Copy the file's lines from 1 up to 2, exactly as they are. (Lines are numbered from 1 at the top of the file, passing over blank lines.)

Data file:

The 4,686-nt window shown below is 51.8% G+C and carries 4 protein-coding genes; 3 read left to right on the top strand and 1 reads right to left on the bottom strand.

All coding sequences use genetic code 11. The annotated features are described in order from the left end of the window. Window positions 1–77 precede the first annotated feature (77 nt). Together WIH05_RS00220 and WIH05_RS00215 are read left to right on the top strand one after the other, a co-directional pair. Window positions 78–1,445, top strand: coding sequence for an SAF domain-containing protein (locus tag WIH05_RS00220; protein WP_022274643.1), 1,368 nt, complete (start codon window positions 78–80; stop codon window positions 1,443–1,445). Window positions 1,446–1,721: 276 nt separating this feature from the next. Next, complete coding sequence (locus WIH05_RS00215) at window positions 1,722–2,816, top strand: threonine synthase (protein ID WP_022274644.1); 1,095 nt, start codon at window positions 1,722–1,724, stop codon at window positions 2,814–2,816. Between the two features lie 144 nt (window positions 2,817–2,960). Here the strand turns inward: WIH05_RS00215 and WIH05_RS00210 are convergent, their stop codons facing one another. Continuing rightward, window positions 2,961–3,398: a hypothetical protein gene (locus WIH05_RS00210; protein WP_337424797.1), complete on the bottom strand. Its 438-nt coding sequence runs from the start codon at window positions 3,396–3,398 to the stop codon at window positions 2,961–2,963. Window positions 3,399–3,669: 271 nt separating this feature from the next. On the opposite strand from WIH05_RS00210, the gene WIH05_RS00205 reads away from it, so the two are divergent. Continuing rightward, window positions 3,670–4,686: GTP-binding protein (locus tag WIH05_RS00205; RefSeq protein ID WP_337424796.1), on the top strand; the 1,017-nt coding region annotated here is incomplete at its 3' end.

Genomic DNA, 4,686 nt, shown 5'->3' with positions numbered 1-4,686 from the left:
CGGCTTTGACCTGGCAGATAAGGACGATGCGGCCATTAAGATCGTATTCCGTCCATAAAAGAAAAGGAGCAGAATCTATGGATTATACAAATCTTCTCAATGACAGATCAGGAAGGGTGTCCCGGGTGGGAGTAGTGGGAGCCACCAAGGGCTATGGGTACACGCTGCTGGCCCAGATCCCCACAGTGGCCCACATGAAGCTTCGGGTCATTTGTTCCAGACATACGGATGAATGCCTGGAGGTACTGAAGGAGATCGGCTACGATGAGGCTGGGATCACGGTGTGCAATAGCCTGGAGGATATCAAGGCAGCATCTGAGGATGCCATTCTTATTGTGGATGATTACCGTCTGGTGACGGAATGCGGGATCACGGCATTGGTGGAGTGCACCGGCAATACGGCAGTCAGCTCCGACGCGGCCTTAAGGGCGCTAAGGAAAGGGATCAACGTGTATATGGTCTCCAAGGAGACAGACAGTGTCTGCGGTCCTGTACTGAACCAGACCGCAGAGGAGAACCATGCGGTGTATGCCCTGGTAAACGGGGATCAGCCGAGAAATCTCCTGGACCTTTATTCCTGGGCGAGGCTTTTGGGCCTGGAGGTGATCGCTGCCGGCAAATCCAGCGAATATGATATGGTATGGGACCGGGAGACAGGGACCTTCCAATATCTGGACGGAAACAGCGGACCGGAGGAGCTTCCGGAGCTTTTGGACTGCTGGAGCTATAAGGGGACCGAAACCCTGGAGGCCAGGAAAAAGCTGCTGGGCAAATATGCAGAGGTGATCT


The 4,686-nt window shown below is 51.8% G+C and carries 4 protein-coding genes; 3 read left to right on the top strand and 1 reads right to left on the bottom strand.

All coding sequences use genetic code 11. The annotated features are described in order from the left end of the window. Window positions 1–77 precede the first annotated feature (77 nt). Together WIH05_RS00220 and WIH05_RS00215 are read left to right on the top strand one after the other, a co-directional pair. Window positions 78–1,445, top strand: coding sequence for an SAF domain-containing protein (locus tag WIH05_RS00220; protein WP_022274643.1), 1,368 nt, complete (start codon window positions 78–80; stop codon window positions 1,443–1,445). Window positions 1,446–1,721: 276 nt separating this feature from the next. Next, complete coding sequence (locus WIH05_RS00215) at window positions 1,722–2,816, top strand: threonine synthase (protein ID WP_022274644.1); 1,095 nt, start codon at window positions 1,722–1,724, stop codon at window positions 2,814–2,816. Between the two features lie 144 nt (window positions 2,817–2,960). Here the strand turns inward: WIH05_RS00215 and WIH05_RS00210 are convergent, their stop codons facing one another. Continuing rightward, window positions 2,961–3,398: a hypothetical protein gene (locus WIH05_RS00210; protein WP_337424797.1), complete on the bottom strand. Its 438-nt coding sequence runs from the start codon at window positions 3,396–3,398 to the stop codon at window positions 2,961–2,963. Window positions 3,399–3,669: 271 nt separating this feature from the next. On the opposite strand from WIH05_RS00210, the gene WIH05_RS00205 reads away from it, so the two are divergent. Continuing rightward, window positions 3,670–4,686: GTP-binding protein (locus tag WIH05_RS00205; RefSeq protein ID WP_337424796.1), on the top strand; the 1,017-nt coding region annotated here is incomplete at its 3' end.